Howard Zinn's interviews are as direct and unpretentious as his writing. In 1998 he received a Eugene Debs Award in the field of education. During his acceptance speech he states that even at the graduate level of study there was no reference to labor struggles, and that the textbooks were giving students the "same point of view that you received in elementary school, only with footnotes." As an example of censored history, in an interview following the speech he talks about hearing Woody Guthrie's dark, haunting song "The Ludlow Massacre" and hunting down references to the event in the library. Zinn found that striking miners in Ludlow, Colorado, had been driven out of their company-owned housing and were living in a tent colony on public land. On April 20, 1914, Colorado militiamen, hired detectives, and coal company guards attacked the miners and their families by shooting into the tents and setting them on fire. At least twenty people died, including 11 children. The miners lost the strike, and not a single perpetrator was prosecuted; but news of the murders affected people across the country and possibly helped the unions with their organizing efforts in the long run.
On one of the disc extras, filmmakers Deb Ellis and Denis Mueller provide a bit of text about the creation of the film. Mueller says the project was begun in 1997 with Howard Zinn's approval, and Ellis—with her twenty years of behind-the-scenes experience on independent film projects—offered her services as producer and codirector free of charge. The project languished in her basement in various edited forms for several years, until they received funding that allowed them to finish the film. Other extras include an audio-only speech that Zinn gave in 1971 and a filmed speech at the Veterans for Peace Conference in 2004. On another extra, a short interview on human nature and aggression, Zinn refutes the claim that humans are naturally warlike, which he says inevitably comes up in any discussion on war; someone will always say, "oh well, it's human nature." Part of his argument is that a draft, and the attendant patriotic propaganda blitz, would not be needed to coerce citizens to enlist if we were genetically predisposed to war. He also discusses his experience with the attitudes of fellow servicemen in WWII, and all his arguments taken together are convincing.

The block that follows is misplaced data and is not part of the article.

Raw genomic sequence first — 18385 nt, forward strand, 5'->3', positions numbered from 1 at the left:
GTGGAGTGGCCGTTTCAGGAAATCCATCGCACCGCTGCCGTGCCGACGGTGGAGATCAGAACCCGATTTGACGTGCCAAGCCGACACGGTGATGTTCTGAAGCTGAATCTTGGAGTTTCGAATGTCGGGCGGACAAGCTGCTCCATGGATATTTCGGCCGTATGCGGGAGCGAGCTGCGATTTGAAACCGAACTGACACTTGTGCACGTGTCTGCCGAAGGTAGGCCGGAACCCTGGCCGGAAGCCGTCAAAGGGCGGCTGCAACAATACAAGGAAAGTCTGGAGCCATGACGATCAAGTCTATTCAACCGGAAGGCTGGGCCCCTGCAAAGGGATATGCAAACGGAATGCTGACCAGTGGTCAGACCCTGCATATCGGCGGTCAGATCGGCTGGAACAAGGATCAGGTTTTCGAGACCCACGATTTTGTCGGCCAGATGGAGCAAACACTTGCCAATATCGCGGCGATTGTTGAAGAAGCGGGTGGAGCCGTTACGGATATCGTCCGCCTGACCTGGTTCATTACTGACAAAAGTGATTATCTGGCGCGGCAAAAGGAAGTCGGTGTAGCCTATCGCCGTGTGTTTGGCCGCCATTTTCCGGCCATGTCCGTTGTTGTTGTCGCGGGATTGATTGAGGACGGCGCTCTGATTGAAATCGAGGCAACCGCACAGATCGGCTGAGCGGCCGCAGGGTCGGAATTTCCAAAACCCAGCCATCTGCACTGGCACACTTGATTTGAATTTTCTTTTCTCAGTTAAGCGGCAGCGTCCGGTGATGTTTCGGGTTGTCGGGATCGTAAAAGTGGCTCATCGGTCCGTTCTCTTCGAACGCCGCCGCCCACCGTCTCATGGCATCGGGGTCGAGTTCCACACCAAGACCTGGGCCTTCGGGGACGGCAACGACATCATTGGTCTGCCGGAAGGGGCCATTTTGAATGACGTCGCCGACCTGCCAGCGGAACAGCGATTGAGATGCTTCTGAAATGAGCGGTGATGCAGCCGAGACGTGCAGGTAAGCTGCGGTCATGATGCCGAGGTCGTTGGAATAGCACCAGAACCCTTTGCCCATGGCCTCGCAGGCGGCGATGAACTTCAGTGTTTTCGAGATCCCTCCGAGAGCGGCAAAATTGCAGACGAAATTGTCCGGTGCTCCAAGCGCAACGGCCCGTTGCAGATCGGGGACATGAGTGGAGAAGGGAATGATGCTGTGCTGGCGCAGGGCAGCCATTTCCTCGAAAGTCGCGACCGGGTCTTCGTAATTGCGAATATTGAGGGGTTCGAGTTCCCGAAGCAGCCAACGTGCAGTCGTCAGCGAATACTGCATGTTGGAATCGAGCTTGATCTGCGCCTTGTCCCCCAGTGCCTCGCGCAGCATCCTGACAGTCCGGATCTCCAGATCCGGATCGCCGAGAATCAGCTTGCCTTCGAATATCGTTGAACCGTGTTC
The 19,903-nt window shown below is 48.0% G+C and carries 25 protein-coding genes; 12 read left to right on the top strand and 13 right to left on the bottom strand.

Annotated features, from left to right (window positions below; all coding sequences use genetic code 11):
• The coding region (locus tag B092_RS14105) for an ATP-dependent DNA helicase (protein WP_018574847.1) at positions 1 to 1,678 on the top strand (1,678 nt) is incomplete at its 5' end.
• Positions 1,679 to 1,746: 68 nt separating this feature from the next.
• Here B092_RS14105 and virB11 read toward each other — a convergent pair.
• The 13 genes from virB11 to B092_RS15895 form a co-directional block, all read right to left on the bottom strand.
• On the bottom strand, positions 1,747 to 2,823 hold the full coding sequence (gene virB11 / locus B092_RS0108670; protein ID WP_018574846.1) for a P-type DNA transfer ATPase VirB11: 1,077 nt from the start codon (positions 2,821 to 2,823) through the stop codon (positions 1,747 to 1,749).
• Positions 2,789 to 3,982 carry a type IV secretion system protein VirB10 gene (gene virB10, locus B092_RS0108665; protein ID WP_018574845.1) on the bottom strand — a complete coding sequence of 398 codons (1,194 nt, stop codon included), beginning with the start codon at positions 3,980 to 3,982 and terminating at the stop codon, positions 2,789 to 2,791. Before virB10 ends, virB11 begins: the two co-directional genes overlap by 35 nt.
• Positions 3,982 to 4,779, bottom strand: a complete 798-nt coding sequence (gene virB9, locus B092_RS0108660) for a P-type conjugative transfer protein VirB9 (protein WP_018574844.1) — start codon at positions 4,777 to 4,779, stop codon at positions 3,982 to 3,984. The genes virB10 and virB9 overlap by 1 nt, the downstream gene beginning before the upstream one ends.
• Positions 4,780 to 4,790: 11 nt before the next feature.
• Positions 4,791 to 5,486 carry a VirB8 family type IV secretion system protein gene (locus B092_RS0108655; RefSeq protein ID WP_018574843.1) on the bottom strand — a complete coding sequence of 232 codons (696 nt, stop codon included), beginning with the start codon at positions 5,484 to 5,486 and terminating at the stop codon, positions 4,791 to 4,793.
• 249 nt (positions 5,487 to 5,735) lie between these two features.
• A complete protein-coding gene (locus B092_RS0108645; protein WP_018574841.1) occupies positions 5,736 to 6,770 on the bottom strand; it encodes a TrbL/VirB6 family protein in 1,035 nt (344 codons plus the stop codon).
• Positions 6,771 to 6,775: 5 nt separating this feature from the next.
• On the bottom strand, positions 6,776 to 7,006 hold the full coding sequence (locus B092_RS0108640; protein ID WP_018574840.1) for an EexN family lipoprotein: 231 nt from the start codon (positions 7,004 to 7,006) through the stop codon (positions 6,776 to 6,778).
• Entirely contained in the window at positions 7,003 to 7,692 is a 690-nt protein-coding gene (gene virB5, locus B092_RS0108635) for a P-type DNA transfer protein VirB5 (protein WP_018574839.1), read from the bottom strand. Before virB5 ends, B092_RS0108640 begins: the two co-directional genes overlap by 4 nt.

The picture is as good as any I have viewed for a documentary, and better than most. It's crisp, clear, and shows no obvious defects. Even the archival black-and-white footage from the 1950s-'60s civil rights era looks very clean. The dialogue is always understandable and mostly from the center channel, with occasional crowd sounds and music nicely mixed for the Dolby 2.0 stereo.
I admire Howard Zinn as a historian and a human being, and this film does him justice. Howard Zinn: You Can't Be Neutral on a Moving Train is a great companion to his written autobiography, or it can be viewed by itself as an introduction to his historical viewpoint and general philosophy. The film does not play the game of devil's advocate; it is purely a tribute to the 82-year-old Howard Zinn, and a finely crafted one at that.
After that rave you need a verdict? Very well, the court finds Mr. Zinn not guilty, by reason of extreme sanity.